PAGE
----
Docked in Gent today and decided to take coach trip to Bruges …..such a quaint town! Known as the Venice of the North, it’s UNESCO site.
The Historic Centre of Brugge is an outstanding example of an architectural ensemble, illustrating significant stages in the commercial and cultural fields in medieval Europe.
Brugge in medieval times was known as a commercial metropolis in the heart of Europe.
The city reflects a considerable exchange of influences on the development of art and architecture, particularly in brick Gothic, which is characteristic of northern Europe and the Baltic. This architecture strongly determines the character of the historic centre of the city.
The 1th century city walls marked the boundaries of the medieval city. Although the walls themselves are lost today, they remain clearly visible, emphasized by the four surviving gates, the ramparts and one of the defence water towers. The medieval street pattern, with main roads leading towards the important public squares, has mostly been preserved, as well as the network of canals which, once used for mercantile traffic, played an important role in the development of the city.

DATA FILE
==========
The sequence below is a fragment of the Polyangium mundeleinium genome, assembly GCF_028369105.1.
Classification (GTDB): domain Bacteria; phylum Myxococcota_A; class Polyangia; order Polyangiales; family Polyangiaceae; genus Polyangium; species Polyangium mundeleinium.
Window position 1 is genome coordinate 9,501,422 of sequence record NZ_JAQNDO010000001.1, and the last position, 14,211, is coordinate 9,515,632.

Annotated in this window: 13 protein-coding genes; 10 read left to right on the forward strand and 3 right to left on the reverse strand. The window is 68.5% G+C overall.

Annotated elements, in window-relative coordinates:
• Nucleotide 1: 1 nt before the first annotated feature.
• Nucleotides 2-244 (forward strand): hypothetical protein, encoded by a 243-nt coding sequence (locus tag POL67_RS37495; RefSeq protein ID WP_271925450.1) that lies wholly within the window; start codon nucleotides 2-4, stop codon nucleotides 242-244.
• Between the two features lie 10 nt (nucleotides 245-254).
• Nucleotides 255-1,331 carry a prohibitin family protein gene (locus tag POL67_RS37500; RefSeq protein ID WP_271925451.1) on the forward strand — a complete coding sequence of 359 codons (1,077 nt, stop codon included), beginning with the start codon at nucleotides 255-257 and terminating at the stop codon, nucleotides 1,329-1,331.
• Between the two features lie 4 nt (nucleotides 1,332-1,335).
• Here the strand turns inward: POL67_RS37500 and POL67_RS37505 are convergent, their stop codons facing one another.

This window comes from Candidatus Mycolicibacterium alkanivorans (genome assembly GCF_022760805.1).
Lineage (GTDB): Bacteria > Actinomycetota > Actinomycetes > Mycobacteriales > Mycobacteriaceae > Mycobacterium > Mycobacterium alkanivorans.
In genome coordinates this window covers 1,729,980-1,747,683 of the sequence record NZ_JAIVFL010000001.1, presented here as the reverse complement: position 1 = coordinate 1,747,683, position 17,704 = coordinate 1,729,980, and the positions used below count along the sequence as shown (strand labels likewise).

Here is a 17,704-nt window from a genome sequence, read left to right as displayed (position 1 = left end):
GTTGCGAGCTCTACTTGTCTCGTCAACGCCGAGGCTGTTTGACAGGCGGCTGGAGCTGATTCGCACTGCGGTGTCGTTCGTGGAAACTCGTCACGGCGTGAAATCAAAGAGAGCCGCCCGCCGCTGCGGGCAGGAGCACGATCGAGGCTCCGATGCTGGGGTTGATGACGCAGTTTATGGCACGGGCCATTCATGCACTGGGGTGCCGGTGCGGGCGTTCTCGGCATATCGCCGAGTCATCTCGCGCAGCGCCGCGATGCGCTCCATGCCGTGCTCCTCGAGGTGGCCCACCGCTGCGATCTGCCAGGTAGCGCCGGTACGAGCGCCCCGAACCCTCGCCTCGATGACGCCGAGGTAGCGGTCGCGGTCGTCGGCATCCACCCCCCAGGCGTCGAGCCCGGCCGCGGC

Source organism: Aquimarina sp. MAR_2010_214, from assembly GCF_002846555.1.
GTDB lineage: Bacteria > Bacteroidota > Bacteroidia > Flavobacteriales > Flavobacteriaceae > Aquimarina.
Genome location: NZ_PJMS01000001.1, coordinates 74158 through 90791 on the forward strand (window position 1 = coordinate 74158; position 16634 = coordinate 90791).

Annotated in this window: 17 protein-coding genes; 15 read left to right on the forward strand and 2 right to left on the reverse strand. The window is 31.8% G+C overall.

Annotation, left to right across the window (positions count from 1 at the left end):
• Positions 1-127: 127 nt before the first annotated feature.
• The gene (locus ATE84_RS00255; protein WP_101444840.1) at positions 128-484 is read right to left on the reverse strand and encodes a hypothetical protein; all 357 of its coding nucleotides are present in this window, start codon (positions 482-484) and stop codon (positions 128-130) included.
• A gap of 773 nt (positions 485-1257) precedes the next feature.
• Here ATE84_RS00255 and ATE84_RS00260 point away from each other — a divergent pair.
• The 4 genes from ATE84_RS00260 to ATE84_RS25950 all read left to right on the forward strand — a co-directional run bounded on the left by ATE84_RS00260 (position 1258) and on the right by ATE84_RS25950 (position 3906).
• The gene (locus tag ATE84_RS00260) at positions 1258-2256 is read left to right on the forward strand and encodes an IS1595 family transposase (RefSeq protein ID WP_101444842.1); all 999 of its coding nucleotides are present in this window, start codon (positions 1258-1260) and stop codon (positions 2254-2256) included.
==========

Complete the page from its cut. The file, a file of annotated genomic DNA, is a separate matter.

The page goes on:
In the 15th century, Brugge was the cradle of the Flemish Primitives and a centre of patronage and painting development for artists such as Jan van Eyck and Hans Memling. Many of their works were exported and influenced painting styles all over Europe. Exceptionally important collections have remained in the city until today.
What did we do besides walking around and sightseeing –
EVERYONE in Bruges seemed to be eating chips from a van with dollops of sauce on top. we ate chips and sauce out of a bag as all good Brugians do!!!!So we joined them.
Will have to rewatch “In Bruges” when I get home as its set here (hence the name!) and lots of the violent scenes takes place around the Square.
Our translator, Marie Claire (aka as Marie Celeste, Marie Antoinette, Polly) entranced us with her knowledge of the area – Waterloo (had never even heard the ABBA song?); Flanders (Bruges is known as the Jewel of Flanders); wasn’t quite sure whether we were in Holland or Belgium; But she certainly minded us – making sure we knew return times, meeting points, etc. so very pleasant you couldn’t be cross with her – but lucky we had access to WIFI. Also the German guide had pretty good English and shared some info with us.
Scenery to and from Bruges was gorgeous – reminiscent of the landscapes one sees in WW1 films